An atheist group celebrated the unveiling of a stone bench on Saturday in front of the Bradford County courthouse in Florida amid supporters and protestors alike. The group, American Atheists, had the bench placed in a “free speech zone” right next to a granite slab etched with the Ten Commandments.
The stone bench is carved with quotes representative of atheist values and is believed to be the first atheist monument allowed on government property in the states.
"When you look at this monument, the first thing you will notice is that it has a function," said David Silverman, president of American Atheists. "Atheists are about the real and the physical, so we selected to place this monument in the form of a bench."
The other intended purpose, however, was for the atheists to exercise their free speech rights — if Christians can have the Ten Commandments on government property, they could have a monument as well.
Initially, the atheist group fought to have the Ten Commandments monument removed, but Christians contended that the area was a “free speech zone.” So, instead, American Atheists decided to join in on the “free speech” by erecting their own monument.
"We’re not going to let them do it without a counterpoint," Silverman said. "If we do it without a counterpoint, it’s going to appear very strongly that the government actually endorses one religion over another, or — I should say — religion in general over nonreligion."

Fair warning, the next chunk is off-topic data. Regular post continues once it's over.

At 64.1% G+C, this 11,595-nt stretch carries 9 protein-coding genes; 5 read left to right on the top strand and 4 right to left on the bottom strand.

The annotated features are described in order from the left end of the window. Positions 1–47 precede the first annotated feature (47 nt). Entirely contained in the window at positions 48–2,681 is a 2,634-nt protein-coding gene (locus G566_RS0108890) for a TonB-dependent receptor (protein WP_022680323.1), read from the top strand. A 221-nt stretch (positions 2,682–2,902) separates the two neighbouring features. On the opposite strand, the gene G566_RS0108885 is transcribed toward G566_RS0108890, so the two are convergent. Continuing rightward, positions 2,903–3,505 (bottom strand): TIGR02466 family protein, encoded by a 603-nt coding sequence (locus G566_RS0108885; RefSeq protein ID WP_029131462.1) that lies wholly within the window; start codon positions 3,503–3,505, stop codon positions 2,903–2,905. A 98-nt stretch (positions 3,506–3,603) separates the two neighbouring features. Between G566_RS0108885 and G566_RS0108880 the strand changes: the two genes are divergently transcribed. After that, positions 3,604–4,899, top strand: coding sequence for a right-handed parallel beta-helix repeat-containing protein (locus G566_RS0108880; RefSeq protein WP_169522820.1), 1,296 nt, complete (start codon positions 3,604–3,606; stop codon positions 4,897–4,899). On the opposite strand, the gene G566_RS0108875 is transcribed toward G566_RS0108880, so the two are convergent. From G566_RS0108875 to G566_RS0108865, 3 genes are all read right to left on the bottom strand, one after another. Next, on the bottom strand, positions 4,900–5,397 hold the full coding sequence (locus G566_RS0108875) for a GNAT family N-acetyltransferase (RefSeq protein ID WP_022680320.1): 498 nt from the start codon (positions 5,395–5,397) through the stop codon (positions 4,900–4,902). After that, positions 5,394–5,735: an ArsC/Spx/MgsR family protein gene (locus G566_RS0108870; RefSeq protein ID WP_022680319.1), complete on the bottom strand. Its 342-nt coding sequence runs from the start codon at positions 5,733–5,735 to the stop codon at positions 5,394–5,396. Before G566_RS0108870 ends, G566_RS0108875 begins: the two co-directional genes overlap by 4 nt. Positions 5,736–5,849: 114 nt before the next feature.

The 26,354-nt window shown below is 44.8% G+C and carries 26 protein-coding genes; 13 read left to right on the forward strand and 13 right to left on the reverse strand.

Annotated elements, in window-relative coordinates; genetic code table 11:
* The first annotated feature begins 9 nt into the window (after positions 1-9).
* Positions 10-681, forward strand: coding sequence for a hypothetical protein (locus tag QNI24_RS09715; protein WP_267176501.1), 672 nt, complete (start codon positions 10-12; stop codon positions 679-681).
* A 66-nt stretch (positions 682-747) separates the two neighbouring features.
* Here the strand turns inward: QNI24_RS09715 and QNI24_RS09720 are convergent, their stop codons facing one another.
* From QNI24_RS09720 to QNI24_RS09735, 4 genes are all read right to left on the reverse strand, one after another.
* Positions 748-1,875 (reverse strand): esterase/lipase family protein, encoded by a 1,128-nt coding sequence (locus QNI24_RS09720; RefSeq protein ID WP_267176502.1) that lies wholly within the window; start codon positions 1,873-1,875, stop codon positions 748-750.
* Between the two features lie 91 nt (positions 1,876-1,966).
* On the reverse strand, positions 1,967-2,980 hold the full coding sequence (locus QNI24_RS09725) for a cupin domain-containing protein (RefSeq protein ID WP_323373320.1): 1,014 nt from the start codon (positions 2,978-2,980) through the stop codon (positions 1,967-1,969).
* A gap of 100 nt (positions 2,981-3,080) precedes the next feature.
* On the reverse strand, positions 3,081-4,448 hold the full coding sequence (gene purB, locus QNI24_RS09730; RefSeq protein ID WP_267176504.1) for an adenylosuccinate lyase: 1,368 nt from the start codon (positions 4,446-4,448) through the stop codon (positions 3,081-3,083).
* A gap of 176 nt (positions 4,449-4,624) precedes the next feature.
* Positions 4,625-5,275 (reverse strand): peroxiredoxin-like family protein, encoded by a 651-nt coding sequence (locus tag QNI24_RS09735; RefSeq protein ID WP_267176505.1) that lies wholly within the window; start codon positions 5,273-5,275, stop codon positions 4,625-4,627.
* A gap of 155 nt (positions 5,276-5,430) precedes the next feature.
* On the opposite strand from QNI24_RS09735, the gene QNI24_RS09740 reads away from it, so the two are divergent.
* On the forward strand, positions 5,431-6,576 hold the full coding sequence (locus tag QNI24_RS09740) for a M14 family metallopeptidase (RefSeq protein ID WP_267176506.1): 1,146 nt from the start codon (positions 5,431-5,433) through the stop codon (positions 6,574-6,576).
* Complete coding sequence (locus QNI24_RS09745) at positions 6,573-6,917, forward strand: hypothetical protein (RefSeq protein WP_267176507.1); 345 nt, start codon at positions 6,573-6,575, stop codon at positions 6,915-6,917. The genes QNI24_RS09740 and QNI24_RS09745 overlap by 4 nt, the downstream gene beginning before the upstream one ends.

About 200 people showed up for the unveiling, but not all of them were in support of the monument. Protesters joined the gathering to blare Christian music and hold up signs reading, “Honk for Jesus.” A car that drove by tossed out a toilet seat and toilet paper as another sign of protest.
"We reject outsiders coming to Florida — especially from outside what we refer to as the Bible Belt — and trying to remake us in their own image,’’ said Michael Tubbs, state chairman of the Florida League of the South. ‘‘We do feel like it’s a stick in the eye to the Christian people of Florida to have these outsiders come down here with their money and their leadership and promote their outside values here."
For the most part, however, Christian groups and leaders explained that they must respect the group’s right to free speech despite their disagreements over the message.
"We want you all to remember that this issue was won on the basis of this being a free speech issue, so don’t be alarmed when the American Atheists want to erect their own sign or monument," wrote Community Men’s Fellowship on Facebook, which is the group that sponsored the Ten Commandments monument. "It’s their right. As for us, we will continue to honor the Lord and that’s what matters.’’
Silverman admitted that installing the bench was not purely for free speech, but also to serve as a counterpoint against the pervasiveness of Christianity in America.
"It is an attack, but it’s an attack on Christian privilege, not an attack on Christians themselves, and not so much an attack on Christianity,” Silverman said.
The bench includes a variety of quotes from prominent leaders such as Benjamin Franklin, John Adams and Madalyn Murray O’Hair, who founded American Atheists. Other quotes were from the Old Testament and highlighted the punishments outlined for people who violate the Ten Commandments.